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M-σ. M-σ. Predicted in 1998-1999 based on self-regulated BH growth M ~ σ 5 (Silk & Rees) M ~ σ 4 (Fabian). Discovery of M-σ. Ferrarese & Merritt (2000) Gebhardt et al. (2000). Discovery of M-σ. Ferrarese & Merritt (2000) Gebhardt et al. (2000). What about AGNs ?.

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  • Predicted in 1998-1999 based on self-regulated BH growth

  • M ~ σ5 (Silk & Rees)

  • M ~ σ4 (Fabian)

Discovery of m
Discovery of M-σ

  • Ferrarese & Merritt (2000)

  • Gebhardt et al. (2000)

Discovery of m1
Discovery of M-σ

  • Ferrarese & Merritt (2000)

  • Gebhardt et al. (2000)

What about agns
What about AGNs?

  • Ferrarese et al. 2001

Is m sigma an upper bound
Is M-sigma an upper bound?

  • Batcheldor (2010) argues that using “sphere of influence” argument to limit which galaxies to include in M-σ can lead to a false relationship

  • ri = GMbh/σ2 ; θi = ri/D < 1” for almost all galaxies

  • Selection effect: If ri < telescope resolution, we skip that galaxy

  • Using list of all galaxies with M<100 Mpc and measured σ, assign a random Mbh then plot M-σ with low and high cutoffs

Gultekin et al 2011 rebuttal
Gultekin et al. (2011) rebuttal

  • “We find that this hypothesis can be rejected … for early type galaxies with relatively high velocity dispersions, that comprise most of our sample.”

  • M-σ is basically unchanged when incorporating a general procedure to account for observational selection effects

  • Consider 325 < sigma < 385; G09 contains 4 galaxies; expect ~ 40 galaxies if M randomized; there are only 3 upper limits. Could this be because observers don’t publish nondetections, or have other clues to BH existence, e.g. weak AGN?

  • Construct “top 50” list by predicted θi ; choose top 30 from these, 15 have measured Mbh. Run statistical tests against “upper envelope” model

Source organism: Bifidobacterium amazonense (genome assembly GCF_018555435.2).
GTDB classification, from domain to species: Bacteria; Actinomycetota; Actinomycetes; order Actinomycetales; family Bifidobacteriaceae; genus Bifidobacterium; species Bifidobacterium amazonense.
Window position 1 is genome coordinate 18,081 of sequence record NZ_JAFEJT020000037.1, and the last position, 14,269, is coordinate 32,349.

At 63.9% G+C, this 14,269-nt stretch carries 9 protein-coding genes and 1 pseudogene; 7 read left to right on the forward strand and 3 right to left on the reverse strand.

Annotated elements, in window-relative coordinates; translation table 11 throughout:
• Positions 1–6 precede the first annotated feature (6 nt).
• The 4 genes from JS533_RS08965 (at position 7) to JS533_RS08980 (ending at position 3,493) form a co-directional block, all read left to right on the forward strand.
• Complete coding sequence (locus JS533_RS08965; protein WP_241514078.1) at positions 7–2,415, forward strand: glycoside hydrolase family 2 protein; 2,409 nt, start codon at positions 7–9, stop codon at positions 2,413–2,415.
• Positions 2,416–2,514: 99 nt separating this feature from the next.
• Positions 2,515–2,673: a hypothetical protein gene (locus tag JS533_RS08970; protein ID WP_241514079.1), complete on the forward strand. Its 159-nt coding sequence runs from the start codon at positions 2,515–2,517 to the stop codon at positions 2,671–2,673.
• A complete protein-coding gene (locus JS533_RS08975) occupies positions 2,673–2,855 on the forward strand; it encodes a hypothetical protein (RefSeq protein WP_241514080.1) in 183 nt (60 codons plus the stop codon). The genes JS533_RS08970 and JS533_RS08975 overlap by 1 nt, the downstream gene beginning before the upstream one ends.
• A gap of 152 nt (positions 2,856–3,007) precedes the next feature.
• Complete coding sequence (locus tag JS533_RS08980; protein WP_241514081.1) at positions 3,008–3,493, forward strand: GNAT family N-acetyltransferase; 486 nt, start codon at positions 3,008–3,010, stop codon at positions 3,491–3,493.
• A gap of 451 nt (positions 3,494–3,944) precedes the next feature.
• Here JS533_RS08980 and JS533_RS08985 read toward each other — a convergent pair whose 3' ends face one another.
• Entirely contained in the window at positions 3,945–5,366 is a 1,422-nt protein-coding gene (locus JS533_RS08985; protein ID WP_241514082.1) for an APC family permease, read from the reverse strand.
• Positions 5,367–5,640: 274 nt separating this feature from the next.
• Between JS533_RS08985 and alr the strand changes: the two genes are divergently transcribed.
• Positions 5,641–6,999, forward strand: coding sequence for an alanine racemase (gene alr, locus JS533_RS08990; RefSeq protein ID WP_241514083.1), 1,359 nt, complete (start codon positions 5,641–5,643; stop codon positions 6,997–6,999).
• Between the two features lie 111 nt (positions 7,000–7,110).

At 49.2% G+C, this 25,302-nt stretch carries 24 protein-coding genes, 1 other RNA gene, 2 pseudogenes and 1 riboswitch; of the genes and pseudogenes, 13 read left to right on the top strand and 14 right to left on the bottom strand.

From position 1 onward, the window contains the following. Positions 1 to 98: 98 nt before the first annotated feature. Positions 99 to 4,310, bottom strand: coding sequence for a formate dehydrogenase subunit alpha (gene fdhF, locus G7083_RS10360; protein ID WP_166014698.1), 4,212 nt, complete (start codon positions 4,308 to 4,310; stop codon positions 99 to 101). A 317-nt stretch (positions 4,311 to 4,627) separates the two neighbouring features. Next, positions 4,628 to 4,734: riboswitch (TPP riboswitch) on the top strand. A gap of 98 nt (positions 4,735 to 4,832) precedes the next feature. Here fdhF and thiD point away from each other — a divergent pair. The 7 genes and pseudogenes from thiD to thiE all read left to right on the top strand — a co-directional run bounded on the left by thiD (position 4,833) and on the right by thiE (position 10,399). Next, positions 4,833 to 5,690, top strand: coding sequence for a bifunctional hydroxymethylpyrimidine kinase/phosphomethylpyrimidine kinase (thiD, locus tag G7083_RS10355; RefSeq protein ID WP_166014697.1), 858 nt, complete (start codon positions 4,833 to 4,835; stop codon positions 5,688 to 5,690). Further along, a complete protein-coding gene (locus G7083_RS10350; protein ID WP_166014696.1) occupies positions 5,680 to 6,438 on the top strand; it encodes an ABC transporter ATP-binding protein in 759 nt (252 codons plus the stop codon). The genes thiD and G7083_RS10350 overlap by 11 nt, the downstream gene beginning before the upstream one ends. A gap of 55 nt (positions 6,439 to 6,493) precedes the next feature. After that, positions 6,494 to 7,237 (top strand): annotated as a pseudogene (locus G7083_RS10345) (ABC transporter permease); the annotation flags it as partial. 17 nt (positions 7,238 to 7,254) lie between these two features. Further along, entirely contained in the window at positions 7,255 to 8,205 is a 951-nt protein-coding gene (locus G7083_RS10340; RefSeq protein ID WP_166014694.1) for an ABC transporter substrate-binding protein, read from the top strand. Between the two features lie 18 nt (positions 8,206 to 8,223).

The high mass end mcconnell et al find m 10 10 bh s
The high mass end …McConnell et al. find M=1010BH’s

Mcconnell et al
McConnell et al

M-L predicts very massive BH in BCGs but sigma values are typical of other large ellipticals

The high mass end
The high-mass end

  • A special formation history for BCGs?

  • Multiple generations of gas-poor mergers

  • These are the most massive & luminous galaxies; with the most massive BH’s

  • Anisotropic infall (along cosmological filamets?); unique assembly history leads to displacement from M-sigma?

The low mass end
The Low-mass end

  • Important for understanding BH seeds

  • Models include:

    • “light seeds” from pop III stars

      • Predict wide range of present-day BH masses, inc. v. low mass systems

      • High “occupation fraction”

    • “heavy seeds” from collapse of massive gas clouds in halos

      • Low “occupation fraction”

      • Minimum BH mass is higher (no v. low mass BHs)

  • Current observations don’t distinguish between these models – need more low-mass BH measurements

The low mass end1
The Low-mass end

  • It is difficult to measure stellar-dynamical BH masses for low-mass galaxies AGNs are a better place to look

  • Approximate low-mass BH mass with “virialestimate”. Low precision, but widely applicable.

    • Get BLR velocity dispersion from line width

    • Guess BLR radius based on AGN luminosity

      • This relation is calibrated by reverberation mapping from a sample of ~ 30 galaxies

    • Mbh = fRv2/G (f accounts for unknown geometry of BLR)

Xiao et al 2011 exploring the low mass end
Xiao et al. (2011): Exploring the low-mass end

  • Greene & Ho measured MBH with SDSS

  • Add 71 AGNs with M=105 – 107BHs

  • Follow trend of inactive galaxies

  • Slightly flatter slope; similar scatter

  • Barred/Unbarred similar

Xiao et al 2011 exploring the low mass end1
Xiao et al. (2011): Exploring the low-mass end

  • Edge-on galaxies have more scatter in sigma, presumably from rotational contribution

Massive galaxies with no smbh
Massive galaxies with no SMBH?

  • High-mass BH growth is driven by mergers

  • Mergers  binary BHs

  • If viscosity/dynamical friction leads to small separation, grav radiation can lead to merger

  • BHs with unequal masses can lead to recoil  up to 200 km/s

  • BHs with aligned spins can recoil up to ~ 4000 km/s; escape velocity < 1000 km/s SMBH on the loose!!

  • These ejections predict increased scatter in M-sigma at low mass, where escape velocity is lower

  • Gas-poor mergers cannot reestablish the M-σ relation by growing a new BH

Some questions
Some questions

  • How does slope and intrinsic scatter vary for different classes of galaxies, and what does this tell us?

    • E.g. classical vs. pseudo bulges; morphological types

  • Do differences of slope/scatter in host galaxy types account for most of the scatter at the low-mass end?

  • What can M-sigma tell us about formation of BH seeds?

  • How do the very massive BHs detected at high redshift evolve? Present day BCDs?

  • Can we detect escaped SMBHs?